One of the well-known radiation-associated late-onset cancers is childhood thyroid cancer as demonstrated around Chernobyl apparently from 1991. Therefore, immediately after the Fukushima Daiichi Nuclear Power Plant accident on March 2011, iodine thyroid blocking was considered regardless of its successful implementation or not at the indicated timing and places as one of the radiation protection measurements, in addition to evacuation and indoor sheltering, because a short-lived radioactive iodine was massively released into the environment which might crucially affect thyroid glands through inhalation and unrestricted consumption of contaminated food and milk. However, very fortunately, it is now increasingly believed that the exposure doses on the thyroid as well as whole body are too low to detect any radiation-associated cancer risk in Fukushima. Although the risk of radiation-associated health consequences of residents in Fukushima is quite different from that of Chernobyl and is considerably low based on the estimated radiation doses received during the accident for individuals, a large number of people have received psychosocial and mental stresses aggravated by radiation fear and anxiety, and remained in indeterminate and uncertain situation having been evacuated but not relocated. It is, therefore, critically important that best activities and practices related to recovery and resilience should be encouraged, supported and implemented at local and regional levels. Since psychosocial well-being of individuals and communities is the core element of resilience, local individuals, health professionals and authorities are uniquely positioned to identify and provide insight into what would provide the best resolution for their specific needs.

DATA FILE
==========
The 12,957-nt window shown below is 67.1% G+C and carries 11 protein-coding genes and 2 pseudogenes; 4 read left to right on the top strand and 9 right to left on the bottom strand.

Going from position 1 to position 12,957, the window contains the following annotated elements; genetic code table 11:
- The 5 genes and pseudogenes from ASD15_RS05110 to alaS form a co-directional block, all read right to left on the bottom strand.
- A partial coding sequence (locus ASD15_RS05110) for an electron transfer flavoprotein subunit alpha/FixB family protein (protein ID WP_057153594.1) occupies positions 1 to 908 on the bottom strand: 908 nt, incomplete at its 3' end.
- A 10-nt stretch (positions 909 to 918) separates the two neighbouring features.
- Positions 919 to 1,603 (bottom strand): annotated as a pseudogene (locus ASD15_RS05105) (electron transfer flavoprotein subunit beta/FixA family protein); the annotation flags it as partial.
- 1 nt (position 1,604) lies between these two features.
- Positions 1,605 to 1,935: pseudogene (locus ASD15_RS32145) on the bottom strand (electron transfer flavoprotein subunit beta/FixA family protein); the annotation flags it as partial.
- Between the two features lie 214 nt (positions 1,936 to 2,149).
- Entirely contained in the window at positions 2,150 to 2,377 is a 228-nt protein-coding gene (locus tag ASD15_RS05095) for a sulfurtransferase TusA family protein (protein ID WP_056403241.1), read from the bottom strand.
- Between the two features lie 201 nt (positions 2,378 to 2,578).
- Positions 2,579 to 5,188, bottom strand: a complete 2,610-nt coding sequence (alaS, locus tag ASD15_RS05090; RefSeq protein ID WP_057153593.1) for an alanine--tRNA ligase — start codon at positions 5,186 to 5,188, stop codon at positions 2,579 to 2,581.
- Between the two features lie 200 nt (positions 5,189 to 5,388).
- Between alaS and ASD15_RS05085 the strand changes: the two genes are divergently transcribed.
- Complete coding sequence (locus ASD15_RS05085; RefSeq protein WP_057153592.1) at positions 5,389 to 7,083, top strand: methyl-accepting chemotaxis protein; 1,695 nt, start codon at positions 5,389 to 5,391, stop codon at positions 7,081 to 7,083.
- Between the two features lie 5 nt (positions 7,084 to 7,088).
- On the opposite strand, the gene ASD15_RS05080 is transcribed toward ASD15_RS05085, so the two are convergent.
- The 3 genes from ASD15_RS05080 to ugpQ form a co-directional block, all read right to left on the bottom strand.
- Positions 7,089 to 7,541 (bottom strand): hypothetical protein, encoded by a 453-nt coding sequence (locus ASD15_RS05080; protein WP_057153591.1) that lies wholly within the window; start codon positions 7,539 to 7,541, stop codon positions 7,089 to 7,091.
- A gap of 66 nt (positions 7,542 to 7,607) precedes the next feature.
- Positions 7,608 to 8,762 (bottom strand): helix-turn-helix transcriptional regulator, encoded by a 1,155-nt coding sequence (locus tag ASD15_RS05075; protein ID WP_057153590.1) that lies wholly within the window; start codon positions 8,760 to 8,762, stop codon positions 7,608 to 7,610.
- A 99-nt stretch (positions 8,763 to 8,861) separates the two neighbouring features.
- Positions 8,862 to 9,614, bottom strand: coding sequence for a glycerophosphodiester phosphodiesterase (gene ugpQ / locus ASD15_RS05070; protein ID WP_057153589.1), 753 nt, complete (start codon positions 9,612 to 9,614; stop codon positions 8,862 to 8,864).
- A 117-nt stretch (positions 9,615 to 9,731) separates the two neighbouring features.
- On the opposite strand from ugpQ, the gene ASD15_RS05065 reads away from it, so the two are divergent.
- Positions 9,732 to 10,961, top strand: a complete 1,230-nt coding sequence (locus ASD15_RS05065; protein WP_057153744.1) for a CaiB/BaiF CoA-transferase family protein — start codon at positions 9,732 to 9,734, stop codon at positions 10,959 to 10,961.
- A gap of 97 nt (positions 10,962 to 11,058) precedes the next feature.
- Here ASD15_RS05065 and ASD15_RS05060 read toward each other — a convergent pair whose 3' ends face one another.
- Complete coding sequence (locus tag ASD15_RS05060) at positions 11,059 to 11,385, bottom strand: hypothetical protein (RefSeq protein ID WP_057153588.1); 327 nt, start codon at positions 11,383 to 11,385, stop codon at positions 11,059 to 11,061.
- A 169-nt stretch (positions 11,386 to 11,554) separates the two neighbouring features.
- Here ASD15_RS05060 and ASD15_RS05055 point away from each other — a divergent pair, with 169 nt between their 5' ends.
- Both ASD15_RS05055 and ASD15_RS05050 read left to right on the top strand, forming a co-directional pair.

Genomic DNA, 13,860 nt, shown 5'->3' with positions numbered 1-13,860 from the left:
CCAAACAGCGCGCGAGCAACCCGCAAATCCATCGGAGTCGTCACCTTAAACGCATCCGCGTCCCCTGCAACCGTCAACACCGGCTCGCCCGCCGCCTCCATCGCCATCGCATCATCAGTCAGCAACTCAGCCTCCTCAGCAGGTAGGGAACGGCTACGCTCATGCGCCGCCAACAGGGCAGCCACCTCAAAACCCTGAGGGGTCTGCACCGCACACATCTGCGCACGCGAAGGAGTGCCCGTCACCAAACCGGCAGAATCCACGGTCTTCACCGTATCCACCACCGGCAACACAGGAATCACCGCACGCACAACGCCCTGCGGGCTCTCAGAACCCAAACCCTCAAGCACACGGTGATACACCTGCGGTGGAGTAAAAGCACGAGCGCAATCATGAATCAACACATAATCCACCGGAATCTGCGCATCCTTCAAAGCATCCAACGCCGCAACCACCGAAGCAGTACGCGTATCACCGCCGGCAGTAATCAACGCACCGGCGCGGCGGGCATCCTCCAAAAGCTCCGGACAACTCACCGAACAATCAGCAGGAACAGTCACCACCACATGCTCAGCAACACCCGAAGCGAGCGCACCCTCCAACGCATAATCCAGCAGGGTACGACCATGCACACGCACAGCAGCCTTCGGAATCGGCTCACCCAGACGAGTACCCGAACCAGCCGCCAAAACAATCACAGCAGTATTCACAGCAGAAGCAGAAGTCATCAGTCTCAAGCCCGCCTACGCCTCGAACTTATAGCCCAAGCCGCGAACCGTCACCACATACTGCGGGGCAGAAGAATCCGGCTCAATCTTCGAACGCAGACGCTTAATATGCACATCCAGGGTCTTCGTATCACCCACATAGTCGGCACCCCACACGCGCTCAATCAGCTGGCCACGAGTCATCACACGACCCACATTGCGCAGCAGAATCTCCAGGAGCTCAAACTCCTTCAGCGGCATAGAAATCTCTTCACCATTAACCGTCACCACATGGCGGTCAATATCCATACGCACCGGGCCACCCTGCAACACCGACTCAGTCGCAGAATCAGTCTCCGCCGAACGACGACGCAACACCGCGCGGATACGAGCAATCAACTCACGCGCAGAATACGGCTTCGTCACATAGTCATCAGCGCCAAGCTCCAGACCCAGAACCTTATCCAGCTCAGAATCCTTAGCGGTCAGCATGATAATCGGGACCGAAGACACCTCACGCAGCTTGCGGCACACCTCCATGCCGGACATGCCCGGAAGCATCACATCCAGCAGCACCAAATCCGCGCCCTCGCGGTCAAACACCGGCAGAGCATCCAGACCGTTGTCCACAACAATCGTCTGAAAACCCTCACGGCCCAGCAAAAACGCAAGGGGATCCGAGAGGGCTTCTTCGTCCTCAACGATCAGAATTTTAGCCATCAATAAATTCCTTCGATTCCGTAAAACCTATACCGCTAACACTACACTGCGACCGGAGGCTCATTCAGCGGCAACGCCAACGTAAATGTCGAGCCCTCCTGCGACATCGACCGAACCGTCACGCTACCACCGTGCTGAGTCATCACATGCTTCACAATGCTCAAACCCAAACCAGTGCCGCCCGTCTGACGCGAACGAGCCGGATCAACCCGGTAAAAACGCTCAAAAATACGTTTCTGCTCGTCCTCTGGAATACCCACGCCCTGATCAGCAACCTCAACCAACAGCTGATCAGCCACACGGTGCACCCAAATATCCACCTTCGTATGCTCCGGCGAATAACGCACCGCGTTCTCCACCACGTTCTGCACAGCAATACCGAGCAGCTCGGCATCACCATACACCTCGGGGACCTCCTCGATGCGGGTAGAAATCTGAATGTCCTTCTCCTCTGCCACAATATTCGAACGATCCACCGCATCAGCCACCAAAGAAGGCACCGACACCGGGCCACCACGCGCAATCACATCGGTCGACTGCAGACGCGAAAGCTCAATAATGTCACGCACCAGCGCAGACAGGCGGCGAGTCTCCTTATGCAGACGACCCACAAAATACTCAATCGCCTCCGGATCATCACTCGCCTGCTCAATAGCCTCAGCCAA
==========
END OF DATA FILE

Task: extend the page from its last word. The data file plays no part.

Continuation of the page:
Concepts: Nuclear physics, Chernobyl disaster, Radiation therapy, Uranium, Thyroid, Iodine, Nuclear power, Hanford Site


Large quantities of radionuclides have leaked from the Fukushima Daiichi Nuclear Power Plant into the surrounding environment. Effective prevention of health hazards resulting from radiation exposure will require the development of efficient and economical methods for decontaminating radioactive wastewater and aquatic ecosystems. Here we describe the accumulation of water-soluble radionuclides released by nuclear reactors by a novel strain of alga. The newly discovered green microalgae, Parachlorella sp. binos (Binos) has a thick alginate-containing extracellular matrix and abundant chloroplasts. When this strain was cultured with radioiodine, a light-dependent uptake of radioiodine was observed. In dark conditions, radioiodine uptake was induced by addition of hydrogen superoxide. High-resolution secondary ion mass spectrometry (SIMS) showed a localization of accumulated iodine in the cytosol. This alga also exhibited highly efficient incorporation of the radioactive isotopes strontium and cesium in a light-independent manner. SIMS analysis showed that strontium was distributed in the extracellular matrix of Binos. Finally we also showed the ability of this strain to accumulate radioactive nuclides from water and soil samples collected from a heavily contaminated area in Fukushima. Our results demonstrate that Binos could be applied to the decontamination of iodine, strontium and cesium radioisotopes, which are most commonly encountered after nuclear reactor accidents.

Concepts: Chernobyl disaster, Nuclear medicine, Isotope, Nuclear power, Radioactive contamination, Nuclear safety, Radionuclide, Hanford Site